Individuals with intellectual disabilities have plenty of challenges to overcome. One of those challenges is finding an institution that caters to their needs. However, John Menning works tirelessly to give students with special needs the education they deserve.
Menning is the coordinator of Northwestern’s NEXT program, and he has been giving students an opportunity they thought they may never have.
NEXT is a two-year program that teaches vital life lessons to students with intellectual or developmental disabilities. NEXT students learn concepts such as independent living, interpersonal skills, career readiness and self-confidence. Four students have graduated from the NEXT program since Menning started it in 2018, and 10 students are currently enrolled in the program.
The program has recently been approved as a comprehensive transition and postsecondary program by the U.S. Department of Education. NW’s is the second in the state and one of 129 across the country. This approval grants NEXT students access to federal financial aid.
Before arriving at NW, Menning worked in special education for 32 years. In 2009, he started working as the disability service provider in the Peer Learning Center. After serving in this position, Menning was asked to work with a student with Down syndrome, and soon his family began to look for an institution to give him a quality education. Menning was willing to volunteer his time to help the student receive a valuable learning experience.
However, Menning was disheartened by the lack of opportunities for students with disabilities. After the individual graduated in 2018, Menning brought an idea to NW’s administration.
“I went to the administration and asked if we could start a program. I had several families interested in having their son or daughter attend a program similar to what we did with [his previous student with Down syndrome],” Menning said. “It just seemed to be the right thing to do. It was not just in the name of diversity – intellectual diversity if you will – but also because we, as a Christian college, have so much to offer this population.”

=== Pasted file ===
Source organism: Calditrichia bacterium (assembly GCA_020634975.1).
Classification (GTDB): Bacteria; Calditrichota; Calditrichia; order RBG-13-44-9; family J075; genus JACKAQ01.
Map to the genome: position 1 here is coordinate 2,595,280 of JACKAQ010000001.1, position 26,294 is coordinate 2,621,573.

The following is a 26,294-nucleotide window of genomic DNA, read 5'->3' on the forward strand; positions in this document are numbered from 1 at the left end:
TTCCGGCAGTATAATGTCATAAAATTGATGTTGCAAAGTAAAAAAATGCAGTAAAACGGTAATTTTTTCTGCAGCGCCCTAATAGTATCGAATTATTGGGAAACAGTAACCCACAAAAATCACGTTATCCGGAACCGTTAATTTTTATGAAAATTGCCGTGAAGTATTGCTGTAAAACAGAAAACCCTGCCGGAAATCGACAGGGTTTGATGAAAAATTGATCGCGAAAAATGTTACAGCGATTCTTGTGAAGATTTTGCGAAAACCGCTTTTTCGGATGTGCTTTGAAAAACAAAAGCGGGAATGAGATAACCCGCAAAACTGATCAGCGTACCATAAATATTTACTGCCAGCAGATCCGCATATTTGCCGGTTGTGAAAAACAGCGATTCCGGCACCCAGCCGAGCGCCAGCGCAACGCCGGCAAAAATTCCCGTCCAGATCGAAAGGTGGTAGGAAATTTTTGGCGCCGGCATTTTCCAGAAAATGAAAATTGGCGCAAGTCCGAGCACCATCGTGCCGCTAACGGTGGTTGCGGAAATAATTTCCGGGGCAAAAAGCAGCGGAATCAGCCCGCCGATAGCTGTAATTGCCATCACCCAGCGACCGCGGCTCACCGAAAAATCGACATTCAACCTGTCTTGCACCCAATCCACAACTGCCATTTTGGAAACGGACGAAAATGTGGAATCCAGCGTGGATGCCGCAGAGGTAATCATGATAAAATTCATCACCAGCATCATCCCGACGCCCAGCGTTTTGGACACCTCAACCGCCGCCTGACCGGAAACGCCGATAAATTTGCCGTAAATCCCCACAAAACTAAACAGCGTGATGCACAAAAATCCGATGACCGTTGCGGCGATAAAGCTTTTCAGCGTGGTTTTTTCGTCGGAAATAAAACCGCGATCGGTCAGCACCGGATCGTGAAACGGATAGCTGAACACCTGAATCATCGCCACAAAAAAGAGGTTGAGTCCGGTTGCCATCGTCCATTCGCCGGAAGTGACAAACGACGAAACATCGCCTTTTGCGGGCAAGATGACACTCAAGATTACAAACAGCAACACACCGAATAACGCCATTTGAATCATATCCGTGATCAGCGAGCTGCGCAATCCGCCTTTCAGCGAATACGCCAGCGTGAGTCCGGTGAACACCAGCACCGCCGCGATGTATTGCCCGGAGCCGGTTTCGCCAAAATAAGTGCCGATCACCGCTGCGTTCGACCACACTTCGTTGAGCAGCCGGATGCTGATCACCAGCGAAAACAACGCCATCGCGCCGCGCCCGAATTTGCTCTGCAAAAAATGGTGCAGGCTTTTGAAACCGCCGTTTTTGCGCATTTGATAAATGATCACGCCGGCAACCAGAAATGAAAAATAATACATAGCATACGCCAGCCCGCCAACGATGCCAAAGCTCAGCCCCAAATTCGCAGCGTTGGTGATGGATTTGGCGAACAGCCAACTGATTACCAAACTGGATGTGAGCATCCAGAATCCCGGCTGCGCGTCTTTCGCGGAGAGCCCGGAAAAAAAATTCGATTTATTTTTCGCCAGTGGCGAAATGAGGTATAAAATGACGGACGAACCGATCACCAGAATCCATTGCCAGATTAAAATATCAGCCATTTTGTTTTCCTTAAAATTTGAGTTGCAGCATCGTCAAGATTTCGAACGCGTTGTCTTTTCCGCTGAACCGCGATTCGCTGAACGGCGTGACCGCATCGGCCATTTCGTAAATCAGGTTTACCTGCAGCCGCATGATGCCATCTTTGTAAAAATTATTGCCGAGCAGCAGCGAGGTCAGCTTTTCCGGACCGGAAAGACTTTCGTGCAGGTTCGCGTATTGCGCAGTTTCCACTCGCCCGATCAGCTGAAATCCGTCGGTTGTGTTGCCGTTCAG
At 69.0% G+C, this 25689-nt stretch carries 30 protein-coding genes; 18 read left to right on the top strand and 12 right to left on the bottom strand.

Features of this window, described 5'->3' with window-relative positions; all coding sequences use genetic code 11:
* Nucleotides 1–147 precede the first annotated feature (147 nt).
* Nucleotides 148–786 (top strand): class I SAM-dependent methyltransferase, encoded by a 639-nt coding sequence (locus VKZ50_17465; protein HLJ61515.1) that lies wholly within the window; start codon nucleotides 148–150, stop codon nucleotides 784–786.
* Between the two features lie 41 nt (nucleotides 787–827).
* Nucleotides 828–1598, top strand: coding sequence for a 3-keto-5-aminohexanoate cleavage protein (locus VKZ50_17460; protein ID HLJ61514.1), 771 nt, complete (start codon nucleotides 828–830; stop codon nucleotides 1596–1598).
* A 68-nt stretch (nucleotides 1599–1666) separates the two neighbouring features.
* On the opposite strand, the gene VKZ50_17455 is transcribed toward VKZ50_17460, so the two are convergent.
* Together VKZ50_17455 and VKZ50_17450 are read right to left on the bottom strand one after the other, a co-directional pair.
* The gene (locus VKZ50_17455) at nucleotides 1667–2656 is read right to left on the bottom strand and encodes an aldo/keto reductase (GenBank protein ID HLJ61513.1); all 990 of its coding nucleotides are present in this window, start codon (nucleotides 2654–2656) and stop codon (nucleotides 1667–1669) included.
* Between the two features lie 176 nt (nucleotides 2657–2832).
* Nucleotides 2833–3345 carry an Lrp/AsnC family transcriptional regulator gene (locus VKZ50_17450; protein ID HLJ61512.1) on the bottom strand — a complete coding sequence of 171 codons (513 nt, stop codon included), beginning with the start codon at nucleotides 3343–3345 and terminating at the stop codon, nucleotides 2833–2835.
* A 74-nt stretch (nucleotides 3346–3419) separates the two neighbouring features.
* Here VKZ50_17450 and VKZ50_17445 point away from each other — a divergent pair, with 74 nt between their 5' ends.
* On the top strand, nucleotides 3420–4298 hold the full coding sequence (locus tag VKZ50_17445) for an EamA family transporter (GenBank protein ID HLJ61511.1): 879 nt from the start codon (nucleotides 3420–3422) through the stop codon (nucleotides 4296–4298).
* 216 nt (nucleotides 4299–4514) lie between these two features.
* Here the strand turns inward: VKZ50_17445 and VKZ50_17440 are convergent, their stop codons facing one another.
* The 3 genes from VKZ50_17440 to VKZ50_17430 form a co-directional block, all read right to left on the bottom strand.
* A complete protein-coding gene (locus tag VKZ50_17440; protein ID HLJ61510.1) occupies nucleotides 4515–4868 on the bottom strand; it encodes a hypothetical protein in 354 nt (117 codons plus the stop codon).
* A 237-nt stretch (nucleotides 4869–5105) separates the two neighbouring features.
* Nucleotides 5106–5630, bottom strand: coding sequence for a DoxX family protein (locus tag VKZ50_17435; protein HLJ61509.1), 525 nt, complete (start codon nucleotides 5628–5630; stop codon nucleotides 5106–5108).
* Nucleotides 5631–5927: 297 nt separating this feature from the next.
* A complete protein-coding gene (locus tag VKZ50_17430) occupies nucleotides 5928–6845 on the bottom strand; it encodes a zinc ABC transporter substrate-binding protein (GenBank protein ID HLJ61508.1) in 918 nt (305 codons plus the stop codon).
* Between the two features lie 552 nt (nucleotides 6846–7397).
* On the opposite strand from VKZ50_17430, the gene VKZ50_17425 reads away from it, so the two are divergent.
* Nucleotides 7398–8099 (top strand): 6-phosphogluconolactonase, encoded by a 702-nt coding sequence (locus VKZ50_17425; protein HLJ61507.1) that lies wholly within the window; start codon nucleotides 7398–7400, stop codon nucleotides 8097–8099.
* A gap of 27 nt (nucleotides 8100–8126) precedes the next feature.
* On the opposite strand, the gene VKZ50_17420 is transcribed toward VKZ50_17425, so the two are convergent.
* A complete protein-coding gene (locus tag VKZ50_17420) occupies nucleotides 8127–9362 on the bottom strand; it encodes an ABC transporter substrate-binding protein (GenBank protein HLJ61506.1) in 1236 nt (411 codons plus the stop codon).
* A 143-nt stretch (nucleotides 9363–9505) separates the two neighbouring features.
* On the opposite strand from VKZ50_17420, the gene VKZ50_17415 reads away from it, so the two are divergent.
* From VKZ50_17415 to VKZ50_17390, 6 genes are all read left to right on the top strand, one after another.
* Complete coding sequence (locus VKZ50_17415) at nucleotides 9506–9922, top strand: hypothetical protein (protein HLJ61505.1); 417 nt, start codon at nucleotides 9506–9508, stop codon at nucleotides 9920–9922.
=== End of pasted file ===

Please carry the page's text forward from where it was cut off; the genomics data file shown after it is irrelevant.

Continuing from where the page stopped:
A few weeks later, President Christy informed Menning of a $100,000 donation. This was enough to get the program started. However, Christy had one condition: Menning had to oversee the program.
“I could not believe it and just started crying,” Menning said. “It did not take me very long to accept the position, and the rest is history.”
As NEXT coordinator, Menning is involved with his students from start to finish.
“There really is not one typical day,” Menning said. “Each day seems to stand alone. There are always problems to be addressed, mentors that need to be connected to students or parents that need to be contacted.”
His many duties include recruiting, giving tours, scheduling courses, teaching classes and finding job placements for his students after graduation. All his responsibilities may seem daunting, but Menning knows his hard work is worth it.
“The most rewarding part for me is to see them thrive and love being here at NW,” Menning said. “I constantly hear from parents how much they appreciate what NW is doing on behalf of their son or daughter, and to see them graduate is one of the best days of the year.”
On top of impacting the life of every student he has led through the program, Menning’s actions have also touched the people who work with him.
“John Menning is amazing,” program mentor Julia Zora said. Zora runs the NEXT physical education class twice a week and takes several NEXT students to lunch and basketball games.
“I did not know all the work that went into this program until I became a mentor,” she said. “John does it all, and he does it with passion, joy and love.”